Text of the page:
Public access to all buildings at the University of Toronto Mississauga (UTM) campus has officially been terminated and all doors have been locked by campus police.
This decision came into effect on March 17 at 11:59 p.m. as detailed in emails sent out by the Office of the Registrar and Robert Messacar, the director of Campus Police Services.
“We will not be granting access to individual labs or offices as the expectation is that persons who are authorized to enter these areas already have the means of doing so,” stated Messacar in his school-wide email.
There are few exceptions granted for students living in campus residences and those who do not have access to a computer at home.
“Residence students who cannot return home due to travel restrictions or other obligations can request to remain in residences and will be able to access Colman Commons Dining Hall [at Oscar Peterson Hall (OPH)],” stated Messacar.
UTM has stated that it will maintain its support for residence students who are currently unable to travel home and is actively searching for ways to continue this support for those who can’t return even after the end of the winter term.
The ground floor of the Hazel McCallion Academic Learning Centre and the UTM library will be available for student use for restricted hours as long as they are able to provide their T-Card at the entrance. All digital and accessibility services will continue to be available at the library as well for students who need to access the university’s academic resources to complete their courses.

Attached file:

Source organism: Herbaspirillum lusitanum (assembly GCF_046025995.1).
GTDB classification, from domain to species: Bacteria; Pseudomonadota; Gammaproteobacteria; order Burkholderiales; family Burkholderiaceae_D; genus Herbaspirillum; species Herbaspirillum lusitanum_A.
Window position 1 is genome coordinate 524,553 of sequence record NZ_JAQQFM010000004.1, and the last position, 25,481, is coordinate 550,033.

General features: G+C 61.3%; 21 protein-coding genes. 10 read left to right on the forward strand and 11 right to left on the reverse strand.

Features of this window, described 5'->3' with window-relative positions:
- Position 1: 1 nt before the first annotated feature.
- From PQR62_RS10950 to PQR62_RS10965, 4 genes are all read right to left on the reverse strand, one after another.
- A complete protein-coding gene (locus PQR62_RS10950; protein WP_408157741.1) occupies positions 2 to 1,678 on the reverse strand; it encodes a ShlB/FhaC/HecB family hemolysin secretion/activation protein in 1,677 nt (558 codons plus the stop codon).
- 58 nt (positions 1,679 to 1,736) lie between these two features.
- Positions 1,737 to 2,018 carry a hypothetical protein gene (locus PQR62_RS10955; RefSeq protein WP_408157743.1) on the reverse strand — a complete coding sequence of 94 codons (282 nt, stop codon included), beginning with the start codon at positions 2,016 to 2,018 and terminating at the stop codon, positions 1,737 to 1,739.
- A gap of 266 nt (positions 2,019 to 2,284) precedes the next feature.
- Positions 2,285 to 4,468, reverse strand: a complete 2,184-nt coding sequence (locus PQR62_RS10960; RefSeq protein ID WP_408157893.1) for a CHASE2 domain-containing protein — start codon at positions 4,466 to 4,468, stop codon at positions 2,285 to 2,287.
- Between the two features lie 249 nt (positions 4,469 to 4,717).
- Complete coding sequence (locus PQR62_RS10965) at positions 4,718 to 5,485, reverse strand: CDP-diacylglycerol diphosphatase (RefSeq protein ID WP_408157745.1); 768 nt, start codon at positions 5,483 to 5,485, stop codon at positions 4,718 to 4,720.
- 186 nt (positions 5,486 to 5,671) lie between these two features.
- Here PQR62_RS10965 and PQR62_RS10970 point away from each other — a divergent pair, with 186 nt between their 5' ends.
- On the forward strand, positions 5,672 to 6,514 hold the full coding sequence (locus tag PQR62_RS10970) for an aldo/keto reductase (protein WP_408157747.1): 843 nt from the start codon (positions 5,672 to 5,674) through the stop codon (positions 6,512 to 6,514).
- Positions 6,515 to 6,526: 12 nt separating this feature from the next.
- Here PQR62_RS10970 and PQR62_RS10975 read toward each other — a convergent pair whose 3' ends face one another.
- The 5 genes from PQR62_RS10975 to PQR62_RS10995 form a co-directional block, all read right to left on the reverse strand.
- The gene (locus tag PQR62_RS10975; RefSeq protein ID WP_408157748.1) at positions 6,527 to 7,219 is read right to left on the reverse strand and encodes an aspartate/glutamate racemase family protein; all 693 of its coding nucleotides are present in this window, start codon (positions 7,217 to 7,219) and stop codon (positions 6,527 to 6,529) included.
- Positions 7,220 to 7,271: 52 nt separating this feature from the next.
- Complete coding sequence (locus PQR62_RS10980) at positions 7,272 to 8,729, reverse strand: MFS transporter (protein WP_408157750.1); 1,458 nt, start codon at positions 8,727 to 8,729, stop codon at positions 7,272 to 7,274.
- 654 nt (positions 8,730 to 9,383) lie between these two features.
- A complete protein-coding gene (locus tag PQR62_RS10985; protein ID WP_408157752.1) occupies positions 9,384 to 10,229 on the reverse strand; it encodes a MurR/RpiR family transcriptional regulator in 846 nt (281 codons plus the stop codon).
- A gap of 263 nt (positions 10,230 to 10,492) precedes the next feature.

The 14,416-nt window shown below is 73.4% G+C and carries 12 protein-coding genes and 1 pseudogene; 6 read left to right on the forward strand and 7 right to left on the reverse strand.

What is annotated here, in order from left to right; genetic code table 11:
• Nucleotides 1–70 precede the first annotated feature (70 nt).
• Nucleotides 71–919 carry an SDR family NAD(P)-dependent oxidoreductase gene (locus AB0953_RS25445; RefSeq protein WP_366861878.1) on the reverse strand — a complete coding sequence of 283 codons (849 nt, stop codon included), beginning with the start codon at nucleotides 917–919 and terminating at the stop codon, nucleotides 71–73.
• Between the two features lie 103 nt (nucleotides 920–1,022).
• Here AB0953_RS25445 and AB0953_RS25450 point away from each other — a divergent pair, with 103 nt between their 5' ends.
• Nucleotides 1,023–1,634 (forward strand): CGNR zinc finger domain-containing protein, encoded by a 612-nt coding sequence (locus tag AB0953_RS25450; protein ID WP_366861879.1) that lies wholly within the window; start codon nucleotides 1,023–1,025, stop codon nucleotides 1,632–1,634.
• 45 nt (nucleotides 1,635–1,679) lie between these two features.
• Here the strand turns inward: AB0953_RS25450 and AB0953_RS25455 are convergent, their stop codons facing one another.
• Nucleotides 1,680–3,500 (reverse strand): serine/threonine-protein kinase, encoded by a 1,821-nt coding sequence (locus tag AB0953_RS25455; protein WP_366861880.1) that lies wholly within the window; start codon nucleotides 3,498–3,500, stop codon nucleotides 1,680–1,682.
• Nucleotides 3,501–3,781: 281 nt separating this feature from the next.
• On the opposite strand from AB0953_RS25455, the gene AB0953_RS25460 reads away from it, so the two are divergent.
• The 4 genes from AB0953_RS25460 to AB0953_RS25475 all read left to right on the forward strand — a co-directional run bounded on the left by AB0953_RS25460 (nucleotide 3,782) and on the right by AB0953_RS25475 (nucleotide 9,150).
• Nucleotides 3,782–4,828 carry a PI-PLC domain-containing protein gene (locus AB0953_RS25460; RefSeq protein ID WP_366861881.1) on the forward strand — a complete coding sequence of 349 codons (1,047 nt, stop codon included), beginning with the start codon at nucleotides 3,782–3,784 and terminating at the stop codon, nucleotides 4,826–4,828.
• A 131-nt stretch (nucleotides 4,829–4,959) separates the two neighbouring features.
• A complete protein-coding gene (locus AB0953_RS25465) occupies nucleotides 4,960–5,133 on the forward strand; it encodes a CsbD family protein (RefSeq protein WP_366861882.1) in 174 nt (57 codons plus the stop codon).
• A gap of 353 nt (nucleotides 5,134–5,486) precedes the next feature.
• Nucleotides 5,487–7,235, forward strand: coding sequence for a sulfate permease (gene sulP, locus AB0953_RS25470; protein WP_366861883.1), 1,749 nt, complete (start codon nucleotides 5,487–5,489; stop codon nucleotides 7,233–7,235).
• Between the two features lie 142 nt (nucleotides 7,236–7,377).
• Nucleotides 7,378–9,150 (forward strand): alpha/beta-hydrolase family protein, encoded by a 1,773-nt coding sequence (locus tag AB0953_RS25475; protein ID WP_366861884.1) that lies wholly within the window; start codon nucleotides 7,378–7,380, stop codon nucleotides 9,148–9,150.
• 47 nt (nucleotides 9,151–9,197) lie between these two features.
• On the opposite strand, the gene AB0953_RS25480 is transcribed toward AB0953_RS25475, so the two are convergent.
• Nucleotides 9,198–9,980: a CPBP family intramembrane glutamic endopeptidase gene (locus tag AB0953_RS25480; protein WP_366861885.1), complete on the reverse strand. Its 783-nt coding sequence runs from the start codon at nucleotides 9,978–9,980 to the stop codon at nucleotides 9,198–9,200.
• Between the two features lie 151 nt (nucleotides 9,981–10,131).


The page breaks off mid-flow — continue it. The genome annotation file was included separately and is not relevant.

According to the University of Toronto’s response regarding COVID-19, updated online on March 18 at 8:30 a.m., the university has decided to shut down all lab-based research operations under the suggestion of government officials.
The lab-based research operations will “shut down no later than 5 p.m., Friday March 20, 2020,” stated U of T’s response.
“We will consider exceptions for critical COVID-19 research and time-sensitive critical projects that are approved by the Incidental Management Team based on the University’s protocol for the approval of critical or time-sensitive research,” continued U of T’s response.
The Office of the Registrar has also terminated their in-person services; however, they continue to offer assistance online and on-call.
The My Student Support Program (MySSP), a multilingual call and text service that provides U of T students with immediate confidential support, will continue to function 24/7 for anyone who might be feeling distressed.
“Regardless of whether you are currently social distancing, are in self-isolation for a short period of time, or are returning home, we remain connected as one community,” stated the registrar in their school-wide email.
“Our shared commitment to human rights, diversity, inclusion, and respect are values that we carry with us and can put into practice regardless of our current location.”